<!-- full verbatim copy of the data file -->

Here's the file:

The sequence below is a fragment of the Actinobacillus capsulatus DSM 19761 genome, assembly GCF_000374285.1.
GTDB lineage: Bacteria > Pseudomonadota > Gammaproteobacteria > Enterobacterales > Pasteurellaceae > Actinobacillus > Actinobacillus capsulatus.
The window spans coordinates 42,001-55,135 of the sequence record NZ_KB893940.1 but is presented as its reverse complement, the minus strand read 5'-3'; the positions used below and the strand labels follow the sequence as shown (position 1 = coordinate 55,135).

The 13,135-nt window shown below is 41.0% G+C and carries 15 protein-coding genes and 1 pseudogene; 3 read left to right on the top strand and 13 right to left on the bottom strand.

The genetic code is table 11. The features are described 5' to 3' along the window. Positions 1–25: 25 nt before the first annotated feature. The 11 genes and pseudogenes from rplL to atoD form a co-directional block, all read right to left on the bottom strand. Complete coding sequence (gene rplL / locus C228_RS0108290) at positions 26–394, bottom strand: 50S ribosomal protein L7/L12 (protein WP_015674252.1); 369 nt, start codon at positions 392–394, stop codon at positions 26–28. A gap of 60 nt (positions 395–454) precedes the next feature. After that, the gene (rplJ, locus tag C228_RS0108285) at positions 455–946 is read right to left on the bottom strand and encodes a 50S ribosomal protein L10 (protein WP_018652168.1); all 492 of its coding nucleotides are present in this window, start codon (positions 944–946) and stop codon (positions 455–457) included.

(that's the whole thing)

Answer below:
The sequence below is a fragment of the Actinobacillus capsulatus DSM 19761 genome, assembly GCF_000374285.1.
GTDB lineage: Bacteria > Pseudomonadota > Gammaproteobacteria > Enterobacterales > Pasteurellaceae > Actinobacillus > Actinobacillus capsulatus.
The window spans coordinates 42,001-55,135 of the sequence record NZ_KB893940.1 but is presented as its reverse complement, the minus strand read 5'-3'; the positions used below and the strand labels follow the sequence as shown (position 1 = coordinate 55,135).

The 13,135-nt window shown below is 41.0% G+C and carries 15 protein-coding genes and 1 pseudogene; 3 read left to right on the top strand and 13 right to left on the bottom strand.

The genetic code is table 11. The features are described 5' to 3' along the window. Positions 1–25: 25 nt before the first annotated feature. The 11 genes and pseudogenes from rplL to atoD form a co-directional block, all read right to left on the bottom strand. Complete coding sequence (gene rplL / locus C228_RS0108290) at positions 26–394, bottom strand: 50S ribosomal protein L7/L12 (protein WP_015674252.1); 369 nt, start codon at positions 392–394, stop codon at positions 26–28. A gap of 60 nt (positions 395–454) precedes the next feature. After that, the gene (rplJ, locus tag C228_RS0108285) at positions 455–946 is read right to left on the bottom strand and encodes a 50S ribosomal protein L10 (protein WP_018652168.1); all 492 of its coding nucleotides are present in this window, start codon (positions 944–946) and stop codon (positions 455–457) included.